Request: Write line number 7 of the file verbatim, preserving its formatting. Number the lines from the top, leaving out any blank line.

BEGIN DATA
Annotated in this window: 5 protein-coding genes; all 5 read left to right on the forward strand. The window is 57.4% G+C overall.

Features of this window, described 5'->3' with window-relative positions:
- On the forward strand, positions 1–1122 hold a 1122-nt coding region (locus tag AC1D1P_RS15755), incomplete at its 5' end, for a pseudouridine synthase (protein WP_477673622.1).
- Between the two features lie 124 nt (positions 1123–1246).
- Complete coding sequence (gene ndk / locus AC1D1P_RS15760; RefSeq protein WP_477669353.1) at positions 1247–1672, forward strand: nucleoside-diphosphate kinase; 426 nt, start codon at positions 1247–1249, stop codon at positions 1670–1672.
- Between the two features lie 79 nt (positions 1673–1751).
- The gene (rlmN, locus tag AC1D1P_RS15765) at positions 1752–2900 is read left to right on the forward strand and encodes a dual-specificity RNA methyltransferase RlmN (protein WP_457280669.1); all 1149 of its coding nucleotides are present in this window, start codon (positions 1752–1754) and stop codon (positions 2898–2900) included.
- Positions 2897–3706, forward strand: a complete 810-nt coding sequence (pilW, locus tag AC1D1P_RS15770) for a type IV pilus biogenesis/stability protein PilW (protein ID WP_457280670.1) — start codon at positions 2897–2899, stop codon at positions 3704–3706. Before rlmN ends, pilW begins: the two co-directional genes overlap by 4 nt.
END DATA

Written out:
- The gene (rlmN, locus tag AC1D1P_RS15765) at positions 1752–2900 is read left to right on the forward strand and encodes a dual-specificity RNA methyltransferase RlmN (protein WP_457280669.1); all 1149 of its coding nucleotides are present in this window, start codon (positions 1752–1754) and stop codon (positions 2898–2900) included.